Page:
Hopefully draining the fluid from her lung will help her not only physically but mentally too.
I very much appreciate you sharing your story with me and giving me your tips. I will certainly keep all you've told me in mind.
Sorry to hear about the fluid in your MIL's lung. That certainly explains the laboured breathing.
Sounds like it might be beneficial if you and your husband could arrange a private conversation with her physican. It helped my brother and I when we sat down and asked for a true prognosis on my Mother. Short term and long term. What to look for and how to determine the severiety of a situation. It still comes down to "gut feeling" most of the time.
Recovering from open heart is difficult at any age especially someone in their 80's. I was an otherwise healthy 41 year old active woman when I had my bypass. I was fortunate that I had not had a heart attack before my procedures. (Had a stent before bypass that failed within 3months.) I had absolutely no other health problems and it was a major struggle for me to feel good again. I had no complications like the fluid on the lungs that your MIL has suffered, which by the way can happen again. Try not to be too hard on her! 5 weeks is no time at all to get over bypass. I truly could not say that I felt good again for 2 1/2 years following my bypass. Her body has been through a major major trauma. She is not going to be the same person that she was before surgery. I am not the same! I have suffered slight memory loss, I have to be careful to avoid stressful situations as much as possible and fear is a real concern that is very hard to overcome. When I feel a twinge in my upper body I'm very focused on it and am wondering is it happening all over again. I can't see that ever going away. It's absolutely important that she exercise and do the breathing treatments. A cardiac rehab program at your local hospital might do her good when the doctor says she's able. There she can talk with others who've been through it about her feelings and she can learn alot about how the heart works and why exercise and diet are so important. I felt the need to say something because as a young woman this has been a difficult journey for me and can not imagine how difficult it would be for an 80 year old woman..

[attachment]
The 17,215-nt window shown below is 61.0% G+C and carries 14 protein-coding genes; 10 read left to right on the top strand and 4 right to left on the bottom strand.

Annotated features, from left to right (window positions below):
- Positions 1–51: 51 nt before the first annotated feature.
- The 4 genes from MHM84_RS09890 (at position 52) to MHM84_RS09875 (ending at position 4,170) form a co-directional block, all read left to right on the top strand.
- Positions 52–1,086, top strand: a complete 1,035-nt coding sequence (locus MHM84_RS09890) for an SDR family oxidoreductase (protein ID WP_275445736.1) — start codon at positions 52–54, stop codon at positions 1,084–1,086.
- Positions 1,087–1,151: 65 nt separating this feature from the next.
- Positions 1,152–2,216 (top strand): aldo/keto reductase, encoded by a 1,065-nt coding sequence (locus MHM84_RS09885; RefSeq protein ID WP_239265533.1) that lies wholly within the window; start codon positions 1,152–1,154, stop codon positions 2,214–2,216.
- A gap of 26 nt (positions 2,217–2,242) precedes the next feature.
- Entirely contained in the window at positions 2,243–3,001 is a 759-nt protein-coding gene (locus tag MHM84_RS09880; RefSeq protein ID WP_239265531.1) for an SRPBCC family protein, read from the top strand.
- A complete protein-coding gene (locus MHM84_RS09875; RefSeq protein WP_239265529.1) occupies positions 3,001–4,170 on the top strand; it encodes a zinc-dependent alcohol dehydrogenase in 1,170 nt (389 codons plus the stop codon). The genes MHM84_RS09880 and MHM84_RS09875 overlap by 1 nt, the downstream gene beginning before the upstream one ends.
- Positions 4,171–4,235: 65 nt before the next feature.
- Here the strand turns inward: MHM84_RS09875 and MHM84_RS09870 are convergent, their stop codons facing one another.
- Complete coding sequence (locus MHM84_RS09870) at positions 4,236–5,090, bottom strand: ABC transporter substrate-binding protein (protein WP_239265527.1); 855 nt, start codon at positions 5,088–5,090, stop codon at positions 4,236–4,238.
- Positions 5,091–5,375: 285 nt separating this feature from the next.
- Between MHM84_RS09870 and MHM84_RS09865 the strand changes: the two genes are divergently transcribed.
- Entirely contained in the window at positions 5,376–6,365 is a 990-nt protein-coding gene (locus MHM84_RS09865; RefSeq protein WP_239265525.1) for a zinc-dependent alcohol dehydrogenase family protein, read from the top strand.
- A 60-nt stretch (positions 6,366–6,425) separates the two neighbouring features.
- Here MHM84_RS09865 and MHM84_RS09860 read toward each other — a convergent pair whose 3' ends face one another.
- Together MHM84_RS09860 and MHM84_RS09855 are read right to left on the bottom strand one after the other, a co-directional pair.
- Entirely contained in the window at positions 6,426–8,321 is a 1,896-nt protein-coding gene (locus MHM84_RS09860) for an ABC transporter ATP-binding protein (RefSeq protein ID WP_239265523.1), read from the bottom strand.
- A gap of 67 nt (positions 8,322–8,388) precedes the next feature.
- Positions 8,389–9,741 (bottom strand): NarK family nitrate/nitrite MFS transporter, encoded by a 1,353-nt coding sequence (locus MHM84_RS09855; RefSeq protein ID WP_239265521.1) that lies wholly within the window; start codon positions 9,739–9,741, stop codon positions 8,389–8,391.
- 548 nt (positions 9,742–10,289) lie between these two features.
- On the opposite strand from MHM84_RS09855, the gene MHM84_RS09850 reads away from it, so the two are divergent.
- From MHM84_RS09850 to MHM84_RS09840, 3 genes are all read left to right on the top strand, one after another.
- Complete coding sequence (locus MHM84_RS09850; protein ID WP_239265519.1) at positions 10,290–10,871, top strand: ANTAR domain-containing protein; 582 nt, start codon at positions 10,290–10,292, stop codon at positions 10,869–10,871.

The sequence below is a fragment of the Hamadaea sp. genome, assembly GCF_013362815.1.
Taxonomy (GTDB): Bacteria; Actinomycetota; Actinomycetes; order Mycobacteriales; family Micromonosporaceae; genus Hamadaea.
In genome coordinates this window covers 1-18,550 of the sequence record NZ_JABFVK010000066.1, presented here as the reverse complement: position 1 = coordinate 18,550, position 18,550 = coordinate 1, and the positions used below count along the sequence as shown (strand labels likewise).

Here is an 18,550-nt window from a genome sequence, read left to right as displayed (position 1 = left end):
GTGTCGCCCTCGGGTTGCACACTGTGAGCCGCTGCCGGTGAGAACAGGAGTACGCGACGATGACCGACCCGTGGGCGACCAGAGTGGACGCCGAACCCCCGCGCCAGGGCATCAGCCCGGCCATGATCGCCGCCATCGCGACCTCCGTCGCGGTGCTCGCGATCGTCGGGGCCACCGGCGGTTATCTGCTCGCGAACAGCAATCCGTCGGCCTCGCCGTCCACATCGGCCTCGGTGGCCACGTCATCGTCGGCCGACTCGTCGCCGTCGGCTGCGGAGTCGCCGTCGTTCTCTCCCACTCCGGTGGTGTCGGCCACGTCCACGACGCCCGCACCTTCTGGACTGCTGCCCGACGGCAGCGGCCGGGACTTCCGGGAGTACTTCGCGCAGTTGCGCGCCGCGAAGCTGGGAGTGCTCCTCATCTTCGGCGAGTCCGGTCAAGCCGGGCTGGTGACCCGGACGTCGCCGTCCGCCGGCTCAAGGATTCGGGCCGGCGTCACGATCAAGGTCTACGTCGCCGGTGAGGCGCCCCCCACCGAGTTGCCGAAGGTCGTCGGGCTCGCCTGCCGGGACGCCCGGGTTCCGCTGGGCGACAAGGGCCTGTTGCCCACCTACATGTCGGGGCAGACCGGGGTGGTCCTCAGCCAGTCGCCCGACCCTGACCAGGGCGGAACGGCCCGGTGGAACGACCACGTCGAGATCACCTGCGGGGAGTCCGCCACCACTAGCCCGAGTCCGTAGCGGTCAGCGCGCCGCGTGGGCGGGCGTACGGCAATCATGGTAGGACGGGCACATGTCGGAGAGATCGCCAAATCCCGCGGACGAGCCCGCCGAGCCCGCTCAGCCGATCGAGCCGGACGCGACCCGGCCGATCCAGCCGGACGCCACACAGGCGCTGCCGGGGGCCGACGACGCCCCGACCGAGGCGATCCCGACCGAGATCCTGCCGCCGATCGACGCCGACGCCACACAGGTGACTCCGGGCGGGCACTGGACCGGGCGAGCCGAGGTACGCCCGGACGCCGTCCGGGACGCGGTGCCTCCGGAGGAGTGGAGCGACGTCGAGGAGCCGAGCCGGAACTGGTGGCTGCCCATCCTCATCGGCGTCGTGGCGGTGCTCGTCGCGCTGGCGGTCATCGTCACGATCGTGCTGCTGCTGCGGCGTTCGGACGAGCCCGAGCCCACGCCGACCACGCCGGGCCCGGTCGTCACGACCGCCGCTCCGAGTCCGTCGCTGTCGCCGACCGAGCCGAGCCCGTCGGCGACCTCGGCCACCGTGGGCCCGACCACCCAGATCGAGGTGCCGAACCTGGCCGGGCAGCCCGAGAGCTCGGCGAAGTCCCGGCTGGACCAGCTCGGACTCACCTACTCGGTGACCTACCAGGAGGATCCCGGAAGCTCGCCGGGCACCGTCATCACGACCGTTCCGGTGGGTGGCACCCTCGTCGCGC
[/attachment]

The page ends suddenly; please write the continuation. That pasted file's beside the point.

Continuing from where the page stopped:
Thank you both for your advice and help. MIL had her right lung drained this past weekend and they withdrew 2 litres of fluid. She came home on Monday and was a bit weak. I know she didn't get much sleep in the hospital and the morning she was discharged they gave her 2 Percocets so she wasn't in any pain.
She does seem to be breathing better. She's not huffing and puffing after a short walk anymore. Today we're back to walking every hour and a trip or two up the stairs. She did the stairs today and was breathing fine when she got to the top. So we're making some progress. We're all taking it a day at a time to see how things go.